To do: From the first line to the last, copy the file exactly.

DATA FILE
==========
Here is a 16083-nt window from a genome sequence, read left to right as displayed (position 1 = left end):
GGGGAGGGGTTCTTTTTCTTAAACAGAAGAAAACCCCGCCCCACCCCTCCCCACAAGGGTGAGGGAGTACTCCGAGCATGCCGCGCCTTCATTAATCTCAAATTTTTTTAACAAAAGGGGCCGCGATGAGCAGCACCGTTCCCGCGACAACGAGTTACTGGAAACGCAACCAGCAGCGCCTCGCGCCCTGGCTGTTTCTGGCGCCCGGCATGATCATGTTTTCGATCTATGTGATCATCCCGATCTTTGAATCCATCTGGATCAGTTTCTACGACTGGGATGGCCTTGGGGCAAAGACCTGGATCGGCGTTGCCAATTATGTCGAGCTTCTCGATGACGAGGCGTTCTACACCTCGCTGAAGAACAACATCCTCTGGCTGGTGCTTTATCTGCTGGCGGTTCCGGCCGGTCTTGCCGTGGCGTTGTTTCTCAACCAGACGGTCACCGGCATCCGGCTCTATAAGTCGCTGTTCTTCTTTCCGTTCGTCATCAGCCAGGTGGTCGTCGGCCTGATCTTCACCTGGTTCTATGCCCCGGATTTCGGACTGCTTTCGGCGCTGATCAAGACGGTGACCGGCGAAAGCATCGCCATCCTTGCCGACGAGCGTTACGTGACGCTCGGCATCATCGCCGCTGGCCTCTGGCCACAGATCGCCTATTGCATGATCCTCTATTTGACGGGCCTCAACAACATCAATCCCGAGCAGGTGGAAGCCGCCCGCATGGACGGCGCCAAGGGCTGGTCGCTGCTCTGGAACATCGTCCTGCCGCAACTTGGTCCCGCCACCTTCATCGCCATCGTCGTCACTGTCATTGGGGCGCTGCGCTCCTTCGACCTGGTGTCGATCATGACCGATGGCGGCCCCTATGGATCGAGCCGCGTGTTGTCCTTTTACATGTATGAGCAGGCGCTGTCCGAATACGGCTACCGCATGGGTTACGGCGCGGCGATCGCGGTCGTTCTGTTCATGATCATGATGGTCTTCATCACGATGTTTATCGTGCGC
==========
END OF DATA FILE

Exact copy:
Here is a 16083-nt window from a genome sequence, read left to right as displayed (position 1 = left end):
GGGGAGGGGTTCTTTTTCTTAAACAGAAGAAAACCCCGCCCCACCCCTCCCCACAAGGGTGAGGGAGTACTCCGAGCATGCCGCGCCTTCATTAATCTCAAATTTTTTTAACAAAAGGGGCCGCGATGAGCAGCACCGTTCCCGCGACAACGAGTTACTGGAAACGCAACCAGCAGCGCCTCGCGCCCTGGCTGTTTCTGGCGCCCGGCATGATCATGTTTTCGATCTATGTGATCATCCCGATCTTTGAATCCATCTGGATCAGTTTCTACGACTGGGATGGCCTTGGGGCAAAGACCTGGATCGGCGTTGCCAATTATGTCGAGCTTCTCGATGACGAGGCGTTCTACACCTCGCTGAAGAACAACATCCTCTGGCTGGTGCTTTATCTGCTGGCGGTTCCGGCCGGTCTTGCCGTGGCGTTGTTTCTCAACCAGACGGTCACCGGCATCCGGCTCTATAAGTCGCTGTTCTTCTTTCCGTTCGTCATCAGCCAGGTGGTCGTCGGCCTGATCTTCACCTGGTTCTATGCCCCGGATTTCGGACTGCTTTCGGCGCTGATCAAGACGGTGACCGGCGAAAGCATCGCCATCCTTGCCGACGAGCGTTACGTGACGCTCGGCATCATCGCCGCTGGCCTCTGGCCACAGATCGCCTATTGCATGATCCTCTATTTGACGGGCCTCAACAACATCAATCCCGAGCAGGTGGAAGCCGCCCGCATGGACGGCGCCAAGGGCTGGTCGCTGCTCTGGAACATCGTCCTGCCGCAACTTGGTCCCGCCACCTTCATCGCCATCGTCGTCACTGTCATTGGGGCGCTGCGCTCCTTCGACCTGGTGTCGATCATGACCGATGGCGGCCCCTATGGATCGAGCCGCGTGTTGTCCTTTTACATGTATGAGCAGGCGCTGTCCGAATACGGCTACCGCATGGGTTACGGCGCGGCGATCGCGGTCGTTCTGTTCATGATCATGATGGTCTTCATCACGATGTTTATCGTGCGC